Quantum Technologies - fundamentals and new concepts for better nanodevices
For more than 50 years, the traditional approach to increase the performance of integrated circuits made from CMOS has been to scale down dimensions so as to reduce power consumption and increase signal processing speed. To achieve such miniaturization in the face of exponentially increasing fabrication challenges required many ingenious ideas and billions in investment. We are however rapidly reaching the end of this path, as current system dimensions and occupation reach the de-Broglie wavelength and single electron levels, meaning not only can quantum effects no longer be ignored but in fact begin to dominate.
Quantum Technologies (QT) are the answer to this long expected end of the classical path. Its quest is to turn the challenges of hitting this quantum limit into an opportunity, namely, making use of the quantum properties of matter to bring device technology to a final and superior level of performance, using novel architecture for computing, communication, and sensing applications.
There are many attractive candidate materials for the realisation of quantum devices. The hosting of qubits – the quantum analogue of the binary operators in classical systems – can be realized by employing spins in magnetic atoms, magnetic molecules, and molecular magnets, but also in surface bands participating in well-defined interactions defined by the physics and chemistry of bonding.
PSI and in particular the photon science department hosts outstanding facilities and expertise to contribute to many of these approaches through its unique combination of light- & particle sources, nanofabrication & characterisation facilities, as well as sensor expertise.
The QT group employs PSI’s large-scale facilities to study many-body phenomena in quantum matter and to engineer novel nanostructured devices.
Our scientific agenda derives from the synthesis of our knowledge from “old” materials such as silicon, germanium, and correlated electron systems with new concepts from the quantum physics.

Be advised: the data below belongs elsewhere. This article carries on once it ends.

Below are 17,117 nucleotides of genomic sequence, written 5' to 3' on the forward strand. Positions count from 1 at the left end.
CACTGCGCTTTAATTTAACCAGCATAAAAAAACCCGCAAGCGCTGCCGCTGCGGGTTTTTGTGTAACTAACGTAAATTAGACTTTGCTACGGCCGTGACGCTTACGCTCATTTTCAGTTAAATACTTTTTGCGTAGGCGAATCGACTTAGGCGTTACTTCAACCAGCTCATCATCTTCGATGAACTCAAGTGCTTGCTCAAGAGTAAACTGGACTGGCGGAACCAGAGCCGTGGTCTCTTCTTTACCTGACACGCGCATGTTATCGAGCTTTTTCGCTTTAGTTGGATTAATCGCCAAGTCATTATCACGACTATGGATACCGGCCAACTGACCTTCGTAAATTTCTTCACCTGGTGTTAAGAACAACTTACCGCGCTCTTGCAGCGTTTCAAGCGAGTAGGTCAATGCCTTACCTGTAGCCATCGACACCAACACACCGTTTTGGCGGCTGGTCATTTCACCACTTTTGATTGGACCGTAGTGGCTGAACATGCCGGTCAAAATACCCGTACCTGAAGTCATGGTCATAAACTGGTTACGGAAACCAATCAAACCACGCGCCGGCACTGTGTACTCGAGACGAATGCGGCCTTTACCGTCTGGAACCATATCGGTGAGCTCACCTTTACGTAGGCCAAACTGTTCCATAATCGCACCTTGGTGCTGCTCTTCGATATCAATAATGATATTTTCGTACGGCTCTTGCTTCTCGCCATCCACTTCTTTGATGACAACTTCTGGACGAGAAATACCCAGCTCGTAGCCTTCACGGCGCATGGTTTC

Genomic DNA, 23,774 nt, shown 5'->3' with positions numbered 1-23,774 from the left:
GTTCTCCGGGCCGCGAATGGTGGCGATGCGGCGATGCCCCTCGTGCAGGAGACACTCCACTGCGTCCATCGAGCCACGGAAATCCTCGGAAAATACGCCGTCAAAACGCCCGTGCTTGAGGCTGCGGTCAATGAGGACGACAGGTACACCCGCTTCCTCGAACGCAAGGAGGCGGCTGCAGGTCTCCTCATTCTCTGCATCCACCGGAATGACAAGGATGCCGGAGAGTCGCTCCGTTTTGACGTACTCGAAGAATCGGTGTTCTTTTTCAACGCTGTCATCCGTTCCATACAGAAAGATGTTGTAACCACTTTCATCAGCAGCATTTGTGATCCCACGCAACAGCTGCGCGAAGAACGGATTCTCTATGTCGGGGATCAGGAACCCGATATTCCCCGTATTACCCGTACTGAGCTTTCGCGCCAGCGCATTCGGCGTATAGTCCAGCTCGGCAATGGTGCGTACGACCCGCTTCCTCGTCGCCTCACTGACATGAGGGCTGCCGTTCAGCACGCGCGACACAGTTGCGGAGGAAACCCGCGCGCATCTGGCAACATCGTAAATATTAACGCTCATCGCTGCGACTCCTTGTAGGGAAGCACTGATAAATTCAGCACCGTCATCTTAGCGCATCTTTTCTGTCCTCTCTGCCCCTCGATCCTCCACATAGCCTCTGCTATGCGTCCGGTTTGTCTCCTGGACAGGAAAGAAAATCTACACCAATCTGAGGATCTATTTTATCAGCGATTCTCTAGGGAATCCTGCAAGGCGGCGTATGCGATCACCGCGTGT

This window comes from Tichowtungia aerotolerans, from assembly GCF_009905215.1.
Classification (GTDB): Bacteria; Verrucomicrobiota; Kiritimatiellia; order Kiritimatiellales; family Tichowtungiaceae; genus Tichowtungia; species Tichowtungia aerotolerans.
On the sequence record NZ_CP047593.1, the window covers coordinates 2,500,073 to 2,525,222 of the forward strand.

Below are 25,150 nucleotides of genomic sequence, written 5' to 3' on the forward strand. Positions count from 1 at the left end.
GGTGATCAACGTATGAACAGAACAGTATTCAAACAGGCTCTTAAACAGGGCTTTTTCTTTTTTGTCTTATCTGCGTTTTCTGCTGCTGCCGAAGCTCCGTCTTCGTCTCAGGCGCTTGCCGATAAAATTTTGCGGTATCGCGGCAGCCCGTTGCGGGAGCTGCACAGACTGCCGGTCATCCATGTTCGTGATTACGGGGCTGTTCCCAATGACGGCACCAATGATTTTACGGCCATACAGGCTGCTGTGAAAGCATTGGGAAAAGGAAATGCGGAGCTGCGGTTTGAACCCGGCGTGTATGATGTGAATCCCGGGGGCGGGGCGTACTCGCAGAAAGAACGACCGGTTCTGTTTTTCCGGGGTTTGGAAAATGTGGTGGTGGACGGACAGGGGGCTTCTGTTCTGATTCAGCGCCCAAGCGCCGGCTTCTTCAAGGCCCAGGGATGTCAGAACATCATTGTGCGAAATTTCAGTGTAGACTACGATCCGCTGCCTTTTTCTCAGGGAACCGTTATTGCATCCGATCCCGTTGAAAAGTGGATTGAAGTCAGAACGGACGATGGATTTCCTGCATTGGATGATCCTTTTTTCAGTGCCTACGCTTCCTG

Our activities nucleate at the infrared (IR) beamline of the Swiss Light Source (SLS) synchrotron, and the laboratory of micro and nanotechnology where we set the ground for ultrafast x-ray spectroscopy and scattering experiments in high magnetic fields and low temperatures at the SwissFEL x-ray free-electron laser.
While we are not advertising for specific positions at the moment, we always welcome applications from highly motivated and skilled candidates.
Guy Matmon joins the group as new scientist.
Nicolò d'Anna joins the group as new PhD student.
The QT group held its annual internal seminar in Hospental.
Alexey Lyasota joins the QT Group as new Postdoc.
Simon Gerber’s paper was published in Science.Highly precise measurements of iron selenide show how electrons move in sync with atomic vibrations rippling through the quantum material. The experiments were carried out at the LCLS x-ray free-electron laser of the SLAC National Accelerator Laboratory and at Stanford University.
SLAC press release
PSI press release
Adrian Beckert joins the group as new PhD student.
The Symposium on Direct Band Gap Group 4 Photonics successfully took place at PSI.
The QT group held its annual internal seminar at Rigi Kaltbad.
Joe Martin Bailey joins the group as new Postdoc.
Francesco Armand Pilon joins the group as new PhD student.
The Quantum Technology group under the head of Dr. Hans Sigg is formed.